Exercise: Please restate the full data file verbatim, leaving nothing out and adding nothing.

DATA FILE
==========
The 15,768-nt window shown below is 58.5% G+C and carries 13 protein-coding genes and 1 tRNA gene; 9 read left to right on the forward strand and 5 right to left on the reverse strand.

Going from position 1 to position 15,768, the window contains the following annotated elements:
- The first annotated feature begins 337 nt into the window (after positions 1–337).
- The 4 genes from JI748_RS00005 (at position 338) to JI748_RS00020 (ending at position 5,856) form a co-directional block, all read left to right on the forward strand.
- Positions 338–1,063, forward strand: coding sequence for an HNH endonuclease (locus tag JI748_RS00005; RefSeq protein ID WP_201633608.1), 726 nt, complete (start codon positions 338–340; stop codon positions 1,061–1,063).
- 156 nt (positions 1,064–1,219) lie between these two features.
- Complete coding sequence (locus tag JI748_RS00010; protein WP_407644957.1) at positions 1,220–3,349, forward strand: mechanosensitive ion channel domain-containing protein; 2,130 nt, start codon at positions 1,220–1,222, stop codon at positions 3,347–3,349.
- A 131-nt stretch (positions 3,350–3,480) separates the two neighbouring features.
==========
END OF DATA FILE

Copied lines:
The 15,768-nt window shown below is 58.5% G+C and carries 13 protein-coding genes and 1 tRNA gene; 9 read left to right on the forward strand and 5 right to left on the reverse strand.

Going from position 1 to position 15,768, the window contains the following annotated elements:
- The first annotated feature begins 337 nt into the window (after positions 1–337).
- The 4 genes from JI748_RS00005 (at position 338) to JI748_RS00020 (ending at position 5,856) form a co-directional block, all read left to right on the forward strand.
- Positions 338–1,063, forward strand: coding sequence for an HNH endonuclease (locus tag JI748_RS00005; RefSeq protein ID WP_201633608.1), 726 nt, complete (start codon positions 338–340; stop codon positions 1,061–1,063).
- 156 nt (positions 1,064–1,219) lie between these two features.
- Complete coding sequence (locus tag JI748_RS00010; protein WP_407644957.1) at positions 1,220–3,349, forward strand: mechanosensitive ion channel domain-containing protein; 2,130 nt, start codon at positions 1,220–1,222, stop codon at positions 3,347–3,349.
- A 131-nt stretch (positions 3,350–3,480) separates the two neighbouring features.